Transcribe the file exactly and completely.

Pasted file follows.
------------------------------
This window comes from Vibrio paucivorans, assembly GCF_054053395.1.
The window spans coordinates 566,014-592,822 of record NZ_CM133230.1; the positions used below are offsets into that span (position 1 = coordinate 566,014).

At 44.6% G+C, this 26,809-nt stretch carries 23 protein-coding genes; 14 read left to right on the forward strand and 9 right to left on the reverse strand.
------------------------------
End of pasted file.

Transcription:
This window comes from Vibrio paucivorans, assembly GCF_054053395.1.
The window spans coordinates 566,014-592,822 of record NZ_CM133230.1; the positions used below are offsets into that span (position 1 = coordinate 566,014).

At 44.6% G+C, this 26,809-nt stretch carries 23 protein-coding genes; 14 read left to right on the forward strand and 9 right to left on the reverse strand.